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Thunder No. 2 pick Chet Holmgren to miss entire season due to foot injury

Dejounte Murray thinks every NBA star should play pro-ams during the summer, and Kurt Helin and Corey Robinson agree that it could allow for new markets to get a unique look at their favorite players.

As was feared, Chet Holmgren, the highly-touted No.2 pick of the Thunder out of Gonzaga, is lost for the season due to a foot injury suffered in a recent pro-am game, the team announced Thursday.

Holmgren suffered an injury to ligaments around the Lisfranc joint, a band of tissue that helps connect the long bones that form the toes (metatarsal bones) to the bones of the foot in the arch area. Jeff Stotts of described the area as the “lynchpin” of the foot, an area that is weight-bearing and helps stabilize the foot.

“Certainly, we are disappointed for Chet, especially given the excitement he had about getting on the floor with his teammates this season,” Thunder general manager Sam Presti said in a statement. “We know Chet has a long career ahead of him within our organization and the Oklahoma City community. One of the things that most impressed us during the process of selecting Chet was his determination and focus. We expect that same tenacity will carry him through this period of time as we work together and support him during his rehabilitation.”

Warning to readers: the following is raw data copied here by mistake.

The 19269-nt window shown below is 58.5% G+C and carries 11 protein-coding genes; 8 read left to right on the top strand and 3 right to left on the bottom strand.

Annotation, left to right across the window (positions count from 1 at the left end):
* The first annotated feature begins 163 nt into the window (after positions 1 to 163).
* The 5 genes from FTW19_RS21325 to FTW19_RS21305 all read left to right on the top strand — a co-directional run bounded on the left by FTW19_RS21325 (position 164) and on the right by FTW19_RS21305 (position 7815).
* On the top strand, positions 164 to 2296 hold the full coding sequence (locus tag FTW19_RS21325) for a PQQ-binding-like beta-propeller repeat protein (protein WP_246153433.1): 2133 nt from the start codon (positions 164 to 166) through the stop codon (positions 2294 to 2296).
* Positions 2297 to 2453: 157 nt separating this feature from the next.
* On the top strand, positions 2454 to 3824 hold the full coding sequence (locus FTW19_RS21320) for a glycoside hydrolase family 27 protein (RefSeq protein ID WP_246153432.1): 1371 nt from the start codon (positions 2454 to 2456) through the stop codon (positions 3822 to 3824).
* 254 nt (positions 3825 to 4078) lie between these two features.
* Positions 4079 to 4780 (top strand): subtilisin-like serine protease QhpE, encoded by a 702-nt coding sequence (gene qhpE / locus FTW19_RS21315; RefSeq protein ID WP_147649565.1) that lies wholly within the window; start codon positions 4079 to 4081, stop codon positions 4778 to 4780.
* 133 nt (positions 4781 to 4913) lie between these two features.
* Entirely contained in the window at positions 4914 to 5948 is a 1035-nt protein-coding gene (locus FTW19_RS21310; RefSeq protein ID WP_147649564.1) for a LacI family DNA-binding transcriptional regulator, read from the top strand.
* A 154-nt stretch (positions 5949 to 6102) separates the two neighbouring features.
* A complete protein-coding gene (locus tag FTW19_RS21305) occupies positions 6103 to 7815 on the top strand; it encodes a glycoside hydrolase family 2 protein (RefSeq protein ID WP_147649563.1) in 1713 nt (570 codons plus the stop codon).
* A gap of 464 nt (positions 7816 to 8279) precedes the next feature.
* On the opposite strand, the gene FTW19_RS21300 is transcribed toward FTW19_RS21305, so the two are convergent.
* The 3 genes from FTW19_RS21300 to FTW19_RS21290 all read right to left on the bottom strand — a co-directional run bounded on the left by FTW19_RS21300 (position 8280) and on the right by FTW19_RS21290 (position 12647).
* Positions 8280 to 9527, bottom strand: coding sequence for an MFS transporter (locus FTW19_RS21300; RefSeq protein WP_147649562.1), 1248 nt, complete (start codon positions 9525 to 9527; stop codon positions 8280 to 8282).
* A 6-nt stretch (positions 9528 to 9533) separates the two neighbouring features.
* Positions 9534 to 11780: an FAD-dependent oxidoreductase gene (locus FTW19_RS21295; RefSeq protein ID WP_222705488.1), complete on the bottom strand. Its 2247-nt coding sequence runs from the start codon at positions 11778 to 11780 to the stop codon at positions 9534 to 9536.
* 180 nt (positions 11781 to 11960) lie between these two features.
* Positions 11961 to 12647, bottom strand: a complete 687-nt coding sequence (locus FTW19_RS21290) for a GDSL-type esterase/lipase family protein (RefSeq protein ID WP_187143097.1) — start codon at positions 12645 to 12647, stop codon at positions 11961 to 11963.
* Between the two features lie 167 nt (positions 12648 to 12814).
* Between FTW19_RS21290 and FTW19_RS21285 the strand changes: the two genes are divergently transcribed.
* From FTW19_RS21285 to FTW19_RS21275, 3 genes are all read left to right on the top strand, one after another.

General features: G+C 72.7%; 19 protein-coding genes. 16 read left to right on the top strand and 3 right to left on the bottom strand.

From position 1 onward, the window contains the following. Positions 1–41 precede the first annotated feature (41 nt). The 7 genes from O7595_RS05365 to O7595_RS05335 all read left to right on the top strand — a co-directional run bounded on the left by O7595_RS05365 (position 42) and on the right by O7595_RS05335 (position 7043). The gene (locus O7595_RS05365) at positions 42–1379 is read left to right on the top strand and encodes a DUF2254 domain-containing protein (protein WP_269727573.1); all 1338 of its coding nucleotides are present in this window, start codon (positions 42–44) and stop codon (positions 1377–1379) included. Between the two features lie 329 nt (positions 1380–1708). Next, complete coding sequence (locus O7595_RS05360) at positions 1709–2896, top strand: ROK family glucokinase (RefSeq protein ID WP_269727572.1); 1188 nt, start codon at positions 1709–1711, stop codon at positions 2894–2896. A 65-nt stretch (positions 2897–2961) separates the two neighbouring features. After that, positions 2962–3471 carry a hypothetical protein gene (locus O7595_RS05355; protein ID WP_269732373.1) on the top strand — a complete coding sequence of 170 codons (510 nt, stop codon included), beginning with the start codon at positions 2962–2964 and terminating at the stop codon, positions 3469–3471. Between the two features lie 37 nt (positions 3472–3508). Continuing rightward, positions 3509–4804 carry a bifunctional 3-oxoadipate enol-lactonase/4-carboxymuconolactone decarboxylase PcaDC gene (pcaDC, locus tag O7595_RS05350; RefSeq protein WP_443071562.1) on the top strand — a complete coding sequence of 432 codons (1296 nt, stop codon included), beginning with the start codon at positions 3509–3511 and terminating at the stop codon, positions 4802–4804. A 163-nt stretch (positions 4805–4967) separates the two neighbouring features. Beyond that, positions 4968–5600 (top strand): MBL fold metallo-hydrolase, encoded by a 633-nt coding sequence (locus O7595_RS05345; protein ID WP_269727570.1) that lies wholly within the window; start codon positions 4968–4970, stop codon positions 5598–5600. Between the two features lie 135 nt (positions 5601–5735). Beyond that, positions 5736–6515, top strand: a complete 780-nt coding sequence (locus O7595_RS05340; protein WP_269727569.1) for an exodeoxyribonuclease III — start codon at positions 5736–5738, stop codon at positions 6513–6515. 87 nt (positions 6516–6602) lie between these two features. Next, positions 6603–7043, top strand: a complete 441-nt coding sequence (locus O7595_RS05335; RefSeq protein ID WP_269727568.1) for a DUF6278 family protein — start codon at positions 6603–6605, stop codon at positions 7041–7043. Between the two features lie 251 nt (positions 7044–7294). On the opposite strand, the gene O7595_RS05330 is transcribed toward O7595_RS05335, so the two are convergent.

Holmgren will undergo surgery a “rupture of the tendon” in the next few weeks, Presti said later in a press conference. He added there was no fracture to the bone.

Holmgren joins Blake Griffin, Ben Simmons and Joel Embiid on the list of big men who missed their first NBA season due to an injury (it’s not technically his rookie season, Holmgren will be eligible for Rookie of the Year the first season he does play, as Griffin was).

It’s a disappointment after Holmgren had a strong showing at Summer League, where he showed off his shooting touch, handles, and defense around the rim. He also found a natural chemistry with Josh Giddey, giving Thunder fans real hope for the future — and an entertaining team to watch this season. Now that is put on pause.

The injury appeared to happen during the “Crawsover” pro-am last weekend in Seattle on what was an innocent-looking play. Holmgren was backpedaling, working to defend LeBron James one-on-one in transition, there was minimal contact and their feet did not get tangled, but after the play Holmgren came up limping. It was just a freak injury.

It’s an injury that could see fewer NBA players heading to pro-ams the rest of the season, not necessarily by their own choice. It casts a pall over the growing number of NBA players who have participated in pro-ams this season (something Dejounte Murray said there should be more of). While a player could just as easily get injured working out at a team facility, teams feel they have a sense of control at those runs as opposed to the wild, crowded gyms of pro-ams.

This was still just a fluke injury, but one that sidelines one of the more interesting storylines of the season.